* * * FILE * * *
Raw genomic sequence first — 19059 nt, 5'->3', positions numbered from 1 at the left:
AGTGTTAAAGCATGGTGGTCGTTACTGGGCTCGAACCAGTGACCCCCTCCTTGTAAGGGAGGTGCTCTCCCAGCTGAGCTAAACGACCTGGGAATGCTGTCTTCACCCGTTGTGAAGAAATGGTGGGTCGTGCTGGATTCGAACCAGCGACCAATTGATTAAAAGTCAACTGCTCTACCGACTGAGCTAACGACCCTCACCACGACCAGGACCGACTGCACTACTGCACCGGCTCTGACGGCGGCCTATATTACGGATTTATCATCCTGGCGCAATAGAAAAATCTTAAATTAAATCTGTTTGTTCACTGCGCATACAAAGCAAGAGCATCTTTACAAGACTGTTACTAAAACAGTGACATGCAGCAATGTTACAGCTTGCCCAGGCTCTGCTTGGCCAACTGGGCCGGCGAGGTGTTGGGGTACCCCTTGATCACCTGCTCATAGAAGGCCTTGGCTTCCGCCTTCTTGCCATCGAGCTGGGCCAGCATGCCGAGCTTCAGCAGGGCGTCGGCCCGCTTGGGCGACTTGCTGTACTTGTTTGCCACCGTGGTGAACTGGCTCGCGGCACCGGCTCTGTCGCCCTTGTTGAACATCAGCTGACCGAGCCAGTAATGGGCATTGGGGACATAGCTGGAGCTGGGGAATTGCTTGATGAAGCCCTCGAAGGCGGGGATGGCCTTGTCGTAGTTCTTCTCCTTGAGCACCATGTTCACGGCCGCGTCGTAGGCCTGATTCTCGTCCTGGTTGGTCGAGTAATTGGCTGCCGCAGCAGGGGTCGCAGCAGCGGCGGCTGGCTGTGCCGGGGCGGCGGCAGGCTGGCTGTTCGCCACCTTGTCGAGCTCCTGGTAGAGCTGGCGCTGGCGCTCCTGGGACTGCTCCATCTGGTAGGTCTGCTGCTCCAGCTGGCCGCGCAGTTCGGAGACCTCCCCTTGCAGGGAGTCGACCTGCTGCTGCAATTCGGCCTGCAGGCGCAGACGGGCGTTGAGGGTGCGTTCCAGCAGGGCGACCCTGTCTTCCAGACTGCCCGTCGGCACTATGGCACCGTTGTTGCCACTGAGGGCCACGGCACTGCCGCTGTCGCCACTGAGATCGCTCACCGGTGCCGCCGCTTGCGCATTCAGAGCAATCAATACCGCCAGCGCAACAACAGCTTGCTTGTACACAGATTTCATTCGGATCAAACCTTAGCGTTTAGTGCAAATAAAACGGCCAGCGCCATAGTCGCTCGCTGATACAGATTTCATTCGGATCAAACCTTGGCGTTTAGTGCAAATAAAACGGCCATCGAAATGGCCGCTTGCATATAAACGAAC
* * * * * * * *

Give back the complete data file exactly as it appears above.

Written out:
Raw genomic sequence first — 19059 nt, 5'->3', positions numbered from 1 at the left:
AGTGTTAAAGCATGGTGGTCGTTACTGGGCTCGAACCAGTGACCCCCTCCTTGTAAGGGAGGTGCTCTCCCAGCTGAGCTAAACGACCTGGGAATGCTGTCTTCACCCGTTGTGAAGAAATGGTGGGTCGTGCTGGATTCGAACCAGCGACCAATTGATTAAAAGTCAACTGCTCTACCGACTGAGCTAACGACCCTCACCACGACCAGGACCGACTGCACTACTGCACCGGCTCTGACGGCGGCCTATATTACGGATTTATCATCCTGGCGCAATAGAAAAATCTTAAATTAAATCTGTTTGTTCACTGCGCATACAAAGCAAGAGCATCTTTACAAGACTGTTACTAAAACAGTGACATGCAGCAATGTTACAGCTTGCCCAGGCTCTGCTTGGCCAACTGGGCCGGCGAGGTGTTGGGGTACCCCTTGATCACCTGCTCATAGAAGGCCTTGGCTTCCGCCTTCTTGCCATCGAGCTGGGCCAGCATGCCGAGCTTCAGCAGGGCGTCGGCCCGCTTGGGCGACTTGCTGTACTTGTTTGCCACCGTGGTGAACTGGCTCGCGGCACCGGCTCTGTCGCCCTTGTTGAACATCAGCTGACCGAGCCAGTAATGGGCATTGGGGACATAGCTGGAGCTGGGGAATTGCTTGATGAAGCCCTCGAAGGCGGGGATGGCCTTGTCGTAGTTCTTCTCCTTGAGCACCATGTTCACGGCCGCGTCGTAGGCCTGATTCTCGTCCTGGTTGGTCGAGTAATTGGCTGCCGCAGCAGGGGTCGCAGCAGCGGCGGCTGGCTGTGCCGGGGCGGCGGCAGGCTGGCTGTTCGCCACCTTGTCGAGCTCCTGGTAGAGCTGGCGCTGGCGCTCCTGGGACTGCTCCATCTGGTAGGTCTGCTGCTCCAGCTGGCCGCGCAGTTCGGAGACCTCCCCTTGCAGGGAGTCGACCTGCTGCTGCAATTCGGCCTGCAGGCGCAGACGGGCGTTGAGGGTGCGTTCCAGCAGGGCGACCCTGTCTTCCAGACTGCCCGTCGGCACTATGGCACCGTTGTTGCCACTGAGGGCCACGGCACTGCCGCTGTCGCCACTGAGATCGCTCACCGGTGCCGCCGCTTGCGCATTCAGAGCAATCAATACCGCCAGCGCAACAACAGCTTGCTTGTACACAGATTTCATTCGGATCAAACCTTAGCGTTTAGTGCAAATAAAACGGCCAGCGCCATAGTCGCTCGCTGATACAGATTTCATTCGGATCAAACCTTGGCGTTTAGTGCAAATAAAACGGCCATCGAAATGGCCGCTTGCATATAAACGAAC